When the charge in bin 10 has reached its highest practical value for current conditions in supply duct 40, the gate valves 11 and 12 are closed to seal the dry material for storage within storage bin 10 without further losses until the stored energy is needed under demand as determined by the withdrawal circuit. The withdrawal circuit includes means for selectively withdrawing energy from the bin having the highest indicated charge, with the bin having the lowest indicated charge being selected for charging; for instance, bin 20, in which case, gate valves 21 and 22 are open with gate valves 23 and 24 closed and permitting dry air from the heat reclaim/solar collector 49 to dry the silica gel stored within storage bin 20. The system is said to operate such that heat is charged within the bins having the lowest charge at the time, and heat is delivered from the one having the highest charge. Turning to the withdrawal circuit, its principal duct components are the withdrawal circuit supply duct 53 and the withdrawal circuit return duct 52. The withdrawal circuit return duct 52 is provided with a first duct portion 52a which includes a branch portion opening to the storage bins through the lower walls 4 and carrying withdrawal circuit return duct gate valves: 13 for storage bin 10, 23 for storage bin 20, and 33 for storage bin 30. Further, the return duct 52 of the withdrawal circuit is provided with a second duct portion 52b which is open at one end 103 to the outside with air as a source of gas to be directed under pressure through the storage bin for heating by way of giving off its moisture to the very dry desiccant material M with a selected storage bin which has been previously charged. Thus, when energy is to be withdrawn, depending on whether hot, cool or dry air is desired at the output, air from a suitable source, such as outside air via opening 103 of return duct section 52b is drawn into duct 52 by a blower 51 which forms a portion of the withdrawal circuit supply duct 53 and the given bin that is open for energy withdraw. For instance, if bin 30, which is fully charged, is to supply thermal energy, it is necessary that valves 31 and 32 be closed for that bin and that valves 33 and 34 be open to permit the air to pass from duct 52 to duct 53. The air gives up some of its moisture to the dry storage material M within bin 30, becoming hotter and dryer, while the storage material M becomes wetting in giving up some of its stored energy. The air, in giving up moisture, becomes hotter, and as long as the material in the bin 30 is dry enough for the purpose at hand, withdraw continues from that bin. Another bin, such as bin 10 or 20, having the next highest charge at the time, will be switched in when bin 30 is exhausted. The employment of more than two bins is advantageous in flexibility while storing, charging or withdrawing.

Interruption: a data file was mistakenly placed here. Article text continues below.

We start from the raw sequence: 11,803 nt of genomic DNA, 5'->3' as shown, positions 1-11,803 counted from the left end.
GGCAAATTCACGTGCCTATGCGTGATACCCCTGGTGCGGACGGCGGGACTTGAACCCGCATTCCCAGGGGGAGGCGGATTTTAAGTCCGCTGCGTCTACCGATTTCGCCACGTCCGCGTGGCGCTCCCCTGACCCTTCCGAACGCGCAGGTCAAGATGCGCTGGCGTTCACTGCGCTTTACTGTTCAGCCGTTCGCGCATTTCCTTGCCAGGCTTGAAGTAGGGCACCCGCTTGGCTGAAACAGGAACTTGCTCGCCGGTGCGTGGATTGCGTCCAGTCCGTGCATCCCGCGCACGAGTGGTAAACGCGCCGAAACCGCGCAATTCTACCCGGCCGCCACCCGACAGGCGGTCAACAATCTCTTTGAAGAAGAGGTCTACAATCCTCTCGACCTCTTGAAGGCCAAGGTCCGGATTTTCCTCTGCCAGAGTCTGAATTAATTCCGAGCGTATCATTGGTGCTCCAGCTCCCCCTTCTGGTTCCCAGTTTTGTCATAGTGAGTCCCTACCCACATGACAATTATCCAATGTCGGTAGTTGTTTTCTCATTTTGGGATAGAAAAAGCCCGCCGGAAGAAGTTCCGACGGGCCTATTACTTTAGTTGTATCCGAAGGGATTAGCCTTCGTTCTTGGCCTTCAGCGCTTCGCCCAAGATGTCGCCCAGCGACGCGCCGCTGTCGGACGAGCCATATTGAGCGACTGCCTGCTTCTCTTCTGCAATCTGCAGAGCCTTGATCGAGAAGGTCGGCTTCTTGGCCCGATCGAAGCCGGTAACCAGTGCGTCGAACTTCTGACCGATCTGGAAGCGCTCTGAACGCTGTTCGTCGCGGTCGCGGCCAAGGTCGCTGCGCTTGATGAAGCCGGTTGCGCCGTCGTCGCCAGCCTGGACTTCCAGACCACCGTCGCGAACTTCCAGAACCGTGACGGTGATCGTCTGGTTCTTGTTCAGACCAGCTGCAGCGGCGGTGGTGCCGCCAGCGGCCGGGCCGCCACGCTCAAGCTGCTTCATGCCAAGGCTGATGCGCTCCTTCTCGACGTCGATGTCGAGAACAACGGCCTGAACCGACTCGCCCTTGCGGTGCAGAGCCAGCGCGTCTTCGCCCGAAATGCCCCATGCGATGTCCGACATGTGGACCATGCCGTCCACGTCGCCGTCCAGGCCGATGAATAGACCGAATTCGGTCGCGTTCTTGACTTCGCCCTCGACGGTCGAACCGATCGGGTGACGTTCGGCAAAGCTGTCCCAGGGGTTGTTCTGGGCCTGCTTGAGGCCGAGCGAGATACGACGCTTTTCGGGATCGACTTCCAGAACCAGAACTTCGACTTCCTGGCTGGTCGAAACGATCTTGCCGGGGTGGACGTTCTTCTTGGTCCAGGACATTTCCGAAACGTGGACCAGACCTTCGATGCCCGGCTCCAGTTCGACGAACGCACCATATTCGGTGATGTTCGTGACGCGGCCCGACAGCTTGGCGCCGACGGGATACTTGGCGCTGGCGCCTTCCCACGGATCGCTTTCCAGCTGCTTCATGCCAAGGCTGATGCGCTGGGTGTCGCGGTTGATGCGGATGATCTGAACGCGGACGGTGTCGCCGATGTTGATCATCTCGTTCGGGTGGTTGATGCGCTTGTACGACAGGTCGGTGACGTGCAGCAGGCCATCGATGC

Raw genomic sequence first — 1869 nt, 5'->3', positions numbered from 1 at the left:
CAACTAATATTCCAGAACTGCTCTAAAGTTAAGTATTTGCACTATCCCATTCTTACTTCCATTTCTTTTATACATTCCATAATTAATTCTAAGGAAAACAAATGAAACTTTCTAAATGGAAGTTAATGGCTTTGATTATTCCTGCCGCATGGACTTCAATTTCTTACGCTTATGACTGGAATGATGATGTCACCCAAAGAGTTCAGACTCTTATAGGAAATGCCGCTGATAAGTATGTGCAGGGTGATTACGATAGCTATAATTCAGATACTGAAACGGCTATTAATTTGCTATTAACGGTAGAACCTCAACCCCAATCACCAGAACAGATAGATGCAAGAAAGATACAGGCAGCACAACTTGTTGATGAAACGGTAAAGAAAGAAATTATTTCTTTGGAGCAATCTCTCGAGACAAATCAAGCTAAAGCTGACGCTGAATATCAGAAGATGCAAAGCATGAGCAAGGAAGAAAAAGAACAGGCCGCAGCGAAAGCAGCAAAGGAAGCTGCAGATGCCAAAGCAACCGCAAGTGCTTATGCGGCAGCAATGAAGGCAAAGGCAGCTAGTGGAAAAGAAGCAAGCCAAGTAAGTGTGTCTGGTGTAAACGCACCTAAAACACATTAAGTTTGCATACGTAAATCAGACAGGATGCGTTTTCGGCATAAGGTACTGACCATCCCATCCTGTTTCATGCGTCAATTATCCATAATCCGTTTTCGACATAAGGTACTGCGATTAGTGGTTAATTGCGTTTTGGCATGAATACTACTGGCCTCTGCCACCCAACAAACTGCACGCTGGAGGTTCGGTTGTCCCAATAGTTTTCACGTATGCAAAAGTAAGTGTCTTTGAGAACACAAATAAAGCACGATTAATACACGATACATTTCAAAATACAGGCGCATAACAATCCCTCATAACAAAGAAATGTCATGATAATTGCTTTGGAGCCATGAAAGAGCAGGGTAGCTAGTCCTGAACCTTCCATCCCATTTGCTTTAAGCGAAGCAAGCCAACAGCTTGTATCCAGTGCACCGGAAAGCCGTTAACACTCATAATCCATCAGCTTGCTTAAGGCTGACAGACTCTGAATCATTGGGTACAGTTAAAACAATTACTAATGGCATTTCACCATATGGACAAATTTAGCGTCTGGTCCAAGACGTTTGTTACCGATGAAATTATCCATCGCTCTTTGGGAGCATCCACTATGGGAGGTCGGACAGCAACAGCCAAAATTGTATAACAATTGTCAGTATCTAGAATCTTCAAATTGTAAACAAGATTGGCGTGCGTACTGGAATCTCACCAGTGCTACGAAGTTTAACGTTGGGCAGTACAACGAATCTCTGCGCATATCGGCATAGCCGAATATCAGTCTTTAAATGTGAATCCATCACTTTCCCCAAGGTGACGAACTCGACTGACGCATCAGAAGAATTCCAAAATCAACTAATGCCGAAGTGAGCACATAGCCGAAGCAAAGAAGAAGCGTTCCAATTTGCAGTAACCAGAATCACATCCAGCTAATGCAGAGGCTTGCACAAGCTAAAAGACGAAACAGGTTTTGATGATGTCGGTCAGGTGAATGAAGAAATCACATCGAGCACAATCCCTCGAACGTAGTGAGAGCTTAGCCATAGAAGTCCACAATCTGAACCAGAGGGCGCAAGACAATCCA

When the object of heat withdrawal is for drying, such as for drying clothes, paint finishes, hay, seeds or any other similar process, the hot, dry air may be withdrawn from duct 53 through inclined duct 55, as evidenced by arrow 56, by selective control of a flap or gate valve as at 55a.